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Most common principal diagnoses assigned to Australian emergency department presentations involving alcohol use: a multi-centre study
journal contributionposted on 2023-02-08, 23:09 authored by Peter MillerPeter Miller, T Vakidis, Nicholas TaylorNicholas Taylor, Tim BakerTim Baker, J Stella, D Egerton-Warburton, Shannon HyderShannon Hyder, Petra StaigerPetra Staiger, Steve Bowe, J Shepherd, R Zordan, A Walby, ML Jones, D Caldicott, D Barker, M Hall, CM Doran, N Ezard, P Preisz, A Havard, A Shakeshaft, H Akhlaghi, Kate KlootKate Kloot, N Lowry, S Bumpstead
Objectives: Alcohol is the most widely consumed psychoactive substance in Australia and the consequences of alcohol consumption have enormous personal and social impacts. This study aimed to describe the principal diagnoses of emergency department (ED) presentations involving alcohol use in the previous 12 hours at eight hospitals in Victoria and the Australian Capital Territory, Australia. Methods: Twelve months’ data (1 July 2018 – 30 June 2019) were collected from eight EDs, including demographics, ICD-10 codes, hospital location and self-reported drinking in the preceding 12 hours. The ten most common ICD-10 discharge codes were analysed based on age, sex and hospital geographic area. Results: ICD codes pertaining to mental and behavioural disorders due to alcohol use accounted for the highest proportion in most EDs. Suicide ideation/attempt was in the five highest ICD codes for all but one hospital. It was the second most common alcohol-related presentation for both males and females. Conclusions: Alcohol plays a major role in a range of presentations, especially in relation to mental health and suicide. Implications for public health: The collection of alcohol involvement in ED presentations represents a major step forward in informing the community about the burden of alcohol on their health resources.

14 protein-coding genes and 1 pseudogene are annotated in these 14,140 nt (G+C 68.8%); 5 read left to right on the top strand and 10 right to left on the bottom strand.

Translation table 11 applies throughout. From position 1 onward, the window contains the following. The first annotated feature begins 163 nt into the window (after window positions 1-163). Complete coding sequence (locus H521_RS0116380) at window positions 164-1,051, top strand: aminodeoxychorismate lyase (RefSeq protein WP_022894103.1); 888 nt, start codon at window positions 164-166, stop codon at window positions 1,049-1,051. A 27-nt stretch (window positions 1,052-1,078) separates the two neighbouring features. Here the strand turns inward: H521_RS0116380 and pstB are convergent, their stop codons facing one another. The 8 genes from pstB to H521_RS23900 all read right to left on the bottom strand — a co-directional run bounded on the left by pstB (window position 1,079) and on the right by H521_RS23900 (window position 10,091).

JournalAustralian and New Zealand Journal of Public Health
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Science & TechnologyLife Sciences & BiomedicinePublic, Environmental & Occupational Healthalcoholemergency departmentfrequencyinjuryhospitalSUICIDE ATTEMPTSLICENSED VENUESCOMMUNITYINJURYDISORDERSPREVALENCEIMPACTMISUSEAGEMental HealthBehavioral and Social ScienceAlcoholism, Alcohol Use and HealthSuicideEmergency CareHealth ServicesClinical ResearchSubstance AbuseStrokeMental health